“Building a sustainable, wealthier, and empowered Africa starts with youth and education”.
Mohamed Alhaj is from Sudan, he is 31, and he considers himself a fully-fledged problem solver. As he says, engineers "Don't just build things: they also solve problems, analyse patterns, deduce insights, and adapt to constraints". This skillset is exactly what a proper advocate of the energy transition needs, as the path towards sustainability requires adaptability, creativity, and boldness.
Mohamed's encounter with renewables was more than a summer fling. He explains to us that his passion for green energy didn't just represent a valuable opportunity for career and personal growth, as it is "Fuelled by a determination to leave a positive impact on the World". Driven by such a noble principle, Mohamed invested "A lot of time and money in developing [his] understanding, expanding [his] network, and building expertise in renewable energy industry", diving deep into the meanders of decentralised energy technologies, and acquiring the business mindset that, as we know, is a precondition to ensure the success of renewable energy projects.
Nevertheless, Mohamed's quest for knowledge led him to a realisation which, potentially, can be more valuable than any amount of academic expertise. While pursuing his PhD, he understood that the African energy transition is complicated, full of complexities, and it unravels across a multitude of different areas and themes, such as "Education, policy, governance, socio-economic development, finance […], and the youth development agenda".
This is, literally, music to our ears, music that Mohamed plays with his wise and insightful words: "Africa is the youngest population in the world, with 70% of Sub-Saharan Africa under 30. Youth don’t just play a role in Africa’s sustainable energy transition; they are the real agents of change!”. A statement full of energy and hope…but if we stop for a moment and ask ourselves what we are doing, practically, to transform such a vision into reality, the answer is quite discouraging: not enough.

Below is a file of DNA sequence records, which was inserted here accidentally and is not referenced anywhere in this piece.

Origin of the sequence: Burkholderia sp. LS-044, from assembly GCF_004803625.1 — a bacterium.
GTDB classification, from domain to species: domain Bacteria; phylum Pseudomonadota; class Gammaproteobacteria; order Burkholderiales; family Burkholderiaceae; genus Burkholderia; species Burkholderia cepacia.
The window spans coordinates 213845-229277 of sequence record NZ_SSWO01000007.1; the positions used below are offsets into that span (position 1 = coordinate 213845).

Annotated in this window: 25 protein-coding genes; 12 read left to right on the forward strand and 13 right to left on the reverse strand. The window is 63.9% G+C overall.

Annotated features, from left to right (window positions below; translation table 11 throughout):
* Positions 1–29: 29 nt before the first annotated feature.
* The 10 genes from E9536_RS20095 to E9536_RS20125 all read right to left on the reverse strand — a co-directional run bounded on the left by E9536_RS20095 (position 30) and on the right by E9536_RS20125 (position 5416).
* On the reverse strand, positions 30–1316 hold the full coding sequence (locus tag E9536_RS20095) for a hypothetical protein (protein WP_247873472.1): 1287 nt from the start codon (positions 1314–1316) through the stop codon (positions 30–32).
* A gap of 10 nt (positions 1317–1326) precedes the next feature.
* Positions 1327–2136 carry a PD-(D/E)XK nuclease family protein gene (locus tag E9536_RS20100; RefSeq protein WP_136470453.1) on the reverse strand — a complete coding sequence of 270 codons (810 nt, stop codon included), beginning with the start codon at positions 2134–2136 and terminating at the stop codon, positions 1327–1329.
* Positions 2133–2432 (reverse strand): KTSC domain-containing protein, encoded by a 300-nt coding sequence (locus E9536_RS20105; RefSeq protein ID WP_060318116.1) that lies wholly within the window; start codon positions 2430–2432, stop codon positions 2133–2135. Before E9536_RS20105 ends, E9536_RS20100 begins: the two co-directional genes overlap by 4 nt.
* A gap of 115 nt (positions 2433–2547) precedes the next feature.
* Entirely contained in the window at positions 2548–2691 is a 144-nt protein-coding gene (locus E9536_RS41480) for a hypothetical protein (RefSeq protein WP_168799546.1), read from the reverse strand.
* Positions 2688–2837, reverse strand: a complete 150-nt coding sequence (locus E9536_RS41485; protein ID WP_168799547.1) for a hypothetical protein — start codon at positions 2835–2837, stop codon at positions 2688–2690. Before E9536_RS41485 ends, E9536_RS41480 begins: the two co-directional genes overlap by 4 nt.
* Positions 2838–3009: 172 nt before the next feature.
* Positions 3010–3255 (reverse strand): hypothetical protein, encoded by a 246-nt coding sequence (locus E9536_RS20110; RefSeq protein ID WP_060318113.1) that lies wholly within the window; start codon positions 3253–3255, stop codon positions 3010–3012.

Mohamed, in turn, was not keen to be a mere witness of such a situation. He took the bulls by the horns and created something that, in a few years, would become a reference point for those young Africans who are determined to get their hands dirty, in pursuing the mission of realising the energy transition.
This new reality is called Clean Energy 4 Africa.
When launching Clean Energy 4 Africa, Mohamed's mission was brave but actually quite simple: he wanted to be at the service of the others, sharing with the African youth tips, knowledge and skills about renewable energy. The project started off as an ordinary Facebook page, one of the many created every day. But Mohamed's initiative had something more, and it soon started thriving: a full team, a blog, a website, a LinkedIn page, a YouTube channel, a podcast, and a vibrant and ever-growing young community spread all over the world.